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Over 60 years in the University Orchestra!

Alumnus, Dr Mike Smith, 79 years old, isn’t planning on slowing down any time soon as he re-joins the University Orchestra.

We always love to see our amazing alumni sharing their inspirational stories; Dr Mike Smith's is a truly special one! Mike studied physics between 1958 and 1961, during which he was a member of the University Orchestra where he played the violin. Mike recently contacted our team to inform us that at aged 79 he’s still a member of the University Orchestra, and has been for over a whopping 60 years now. Naturally, we had to enquire a little further to see what he had been up to and Mike came back to us and shared a snapshot of his life. You’ll enjoy reading his mini blog below:

It all started when I was at King's College, University of Durham (as it was in those days) from 1958 to 1961 studying Physics. As I am a Geordie born and bred, I lived at home while I was a student, as most students did in those days. Those from further afield had to find digs locally if there was insufficient room in the halls of residence. I joined the University Orchestra and became leader of the second violins. The Head of Music was Dr Chalmers Burns who had a passion for Brahms so we played a lot of his music. The Orchestra consisted of students (mainly medics and scientists as the Dept. of Music was very small) and older members of staff who could just about manage to play at least some of the right notes in order! We always came to a sudden stop during concerts when things went wrong and that was the time for Chalmers (as we all called him) to address the audience and complain bitterly about the lack of support from the administration for his department.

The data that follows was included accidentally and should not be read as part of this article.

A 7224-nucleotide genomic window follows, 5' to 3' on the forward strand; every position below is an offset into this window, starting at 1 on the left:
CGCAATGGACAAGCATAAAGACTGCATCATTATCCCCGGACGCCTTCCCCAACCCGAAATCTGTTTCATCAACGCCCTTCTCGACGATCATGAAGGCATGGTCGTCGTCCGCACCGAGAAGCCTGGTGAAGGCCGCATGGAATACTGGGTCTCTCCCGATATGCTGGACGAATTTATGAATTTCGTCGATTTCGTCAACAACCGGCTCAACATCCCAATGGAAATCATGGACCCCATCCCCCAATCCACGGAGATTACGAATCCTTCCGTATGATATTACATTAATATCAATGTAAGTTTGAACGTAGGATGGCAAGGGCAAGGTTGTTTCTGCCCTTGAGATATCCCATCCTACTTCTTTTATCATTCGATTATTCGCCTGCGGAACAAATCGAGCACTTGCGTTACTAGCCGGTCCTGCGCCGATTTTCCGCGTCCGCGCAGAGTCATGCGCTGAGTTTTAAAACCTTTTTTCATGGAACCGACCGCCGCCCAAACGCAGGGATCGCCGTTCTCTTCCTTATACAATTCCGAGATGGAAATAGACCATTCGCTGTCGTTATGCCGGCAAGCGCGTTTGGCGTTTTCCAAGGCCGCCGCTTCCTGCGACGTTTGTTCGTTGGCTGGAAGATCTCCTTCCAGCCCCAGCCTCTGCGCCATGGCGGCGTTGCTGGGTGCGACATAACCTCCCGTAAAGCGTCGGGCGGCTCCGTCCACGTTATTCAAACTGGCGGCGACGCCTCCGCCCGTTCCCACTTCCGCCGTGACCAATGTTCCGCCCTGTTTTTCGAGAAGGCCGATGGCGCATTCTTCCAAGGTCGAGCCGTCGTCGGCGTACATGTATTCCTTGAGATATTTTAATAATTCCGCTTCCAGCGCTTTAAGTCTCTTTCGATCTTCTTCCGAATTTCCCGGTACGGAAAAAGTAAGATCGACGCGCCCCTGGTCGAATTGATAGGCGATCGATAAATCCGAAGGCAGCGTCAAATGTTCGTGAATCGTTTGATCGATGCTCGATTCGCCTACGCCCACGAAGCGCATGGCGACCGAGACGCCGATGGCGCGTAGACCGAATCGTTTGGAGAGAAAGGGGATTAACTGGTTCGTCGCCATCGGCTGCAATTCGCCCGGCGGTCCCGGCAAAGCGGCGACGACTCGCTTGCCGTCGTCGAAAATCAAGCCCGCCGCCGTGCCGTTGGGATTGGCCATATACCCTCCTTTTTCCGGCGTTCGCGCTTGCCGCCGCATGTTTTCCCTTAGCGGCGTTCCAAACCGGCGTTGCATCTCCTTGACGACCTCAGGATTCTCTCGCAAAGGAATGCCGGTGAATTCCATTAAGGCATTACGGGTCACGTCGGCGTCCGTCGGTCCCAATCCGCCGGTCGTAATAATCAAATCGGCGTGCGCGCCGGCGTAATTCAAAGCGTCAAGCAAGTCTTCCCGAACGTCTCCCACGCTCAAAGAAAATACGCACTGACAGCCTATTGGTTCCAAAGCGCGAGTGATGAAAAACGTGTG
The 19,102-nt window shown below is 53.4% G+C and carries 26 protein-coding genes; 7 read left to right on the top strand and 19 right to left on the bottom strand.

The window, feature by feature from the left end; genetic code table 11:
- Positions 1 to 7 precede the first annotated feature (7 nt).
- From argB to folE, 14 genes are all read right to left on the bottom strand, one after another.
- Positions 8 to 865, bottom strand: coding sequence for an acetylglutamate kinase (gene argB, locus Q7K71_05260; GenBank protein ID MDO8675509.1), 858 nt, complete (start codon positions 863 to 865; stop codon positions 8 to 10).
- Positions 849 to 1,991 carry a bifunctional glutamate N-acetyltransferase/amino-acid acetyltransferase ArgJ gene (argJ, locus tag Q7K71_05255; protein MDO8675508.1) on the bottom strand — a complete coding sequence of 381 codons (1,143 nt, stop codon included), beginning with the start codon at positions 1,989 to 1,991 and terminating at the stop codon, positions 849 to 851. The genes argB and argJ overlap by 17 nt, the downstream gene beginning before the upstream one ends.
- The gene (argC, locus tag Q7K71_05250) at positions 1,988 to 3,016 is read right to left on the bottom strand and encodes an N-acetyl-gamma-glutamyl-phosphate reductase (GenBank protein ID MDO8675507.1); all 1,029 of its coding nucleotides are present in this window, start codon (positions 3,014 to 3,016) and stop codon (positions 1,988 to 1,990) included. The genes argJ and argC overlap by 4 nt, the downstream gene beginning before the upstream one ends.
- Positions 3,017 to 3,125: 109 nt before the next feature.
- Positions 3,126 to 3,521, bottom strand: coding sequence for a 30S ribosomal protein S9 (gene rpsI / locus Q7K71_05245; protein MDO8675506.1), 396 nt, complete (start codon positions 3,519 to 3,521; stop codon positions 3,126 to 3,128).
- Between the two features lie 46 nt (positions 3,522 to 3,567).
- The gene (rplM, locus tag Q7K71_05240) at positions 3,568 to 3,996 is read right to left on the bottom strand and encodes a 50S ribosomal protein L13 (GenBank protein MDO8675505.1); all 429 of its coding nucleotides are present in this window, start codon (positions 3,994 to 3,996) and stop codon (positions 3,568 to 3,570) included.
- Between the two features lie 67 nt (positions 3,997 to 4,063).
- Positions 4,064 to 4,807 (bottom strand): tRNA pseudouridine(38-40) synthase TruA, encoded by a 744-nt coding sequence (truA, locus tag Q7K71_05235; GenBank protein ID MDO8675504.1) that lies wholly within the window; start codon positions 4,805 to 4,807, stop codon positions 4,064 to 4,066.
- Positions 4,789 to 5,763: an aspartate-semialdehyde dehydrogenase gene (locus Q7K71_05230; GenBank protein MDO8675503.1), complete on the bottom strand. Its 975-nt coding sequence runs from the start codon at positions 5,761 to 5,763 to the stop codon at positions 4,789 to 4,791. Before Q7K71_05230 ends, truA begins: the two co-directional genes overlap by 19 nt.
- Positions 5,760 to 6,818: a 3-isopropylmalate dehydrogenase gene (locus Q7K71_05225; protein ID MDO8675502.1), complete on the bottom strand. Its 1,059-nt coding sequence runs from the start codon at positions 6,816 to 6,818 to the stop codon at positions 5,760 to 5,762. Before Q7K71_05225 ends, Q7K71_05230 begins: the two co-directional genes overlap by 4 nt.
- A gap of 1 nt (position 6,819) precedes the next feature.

My time at University was very enjoyable and music played an important part. I played in the Orchestra for the Gilbert & Sullivan Society which gave performances in King's Hall, having to build the stage during the dress rehearsal on the Sunday. The Saturday matinee performance was always for the landladies who filled the place - 'all hats and glasses' as we used to describe them! Another musical activity that I became involved in was playing trumpet (very badly) and drum (not quite so badly) in the Rag Band which would parade through the streets of Newcastle, Morpeth and Whitley Bay during Rag Week - Happy Times!!

The Department of Physics was housed in the Armstrong Building in those days, but in my final year we moved into the splendid new Herschel Building. Merz Court was still a big hole in the ground!

After I graduated, I worked in South Wales and then Gloucestershire for a few years. I then saw a research job advertised in Mechanical Engineering back at Newcastle University (as it had become), which I applied for and was accepted. For the next 35 years, I was a member of staff eventually becoming a Senior Lecturer having obtained my PhD in 1974. 

Music was still an important part of my life and I joined the University Orchestra again (this time on viola), as well as becoming leader of the band for the Gilbert & Sullivan Society for which I played for many years (and was appointed an honorary life member). In parallel with all this musical activity I was co-founder of the New Tyneside Orchestra in 1970 and lead it for 35 years of which I am proud to say it is still thriving.

Looking back over my career, I think I made the right choice between music and science/engineering, as my profession has taken me to lots of interesting places and given me a wonderfully fulfilling career with the opportunity of relaxing by playing music in my 'spare' time. If I had become a professional musician, life would have been a lot different!

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60 Years in Orchestra for university

published on: 30 January 2020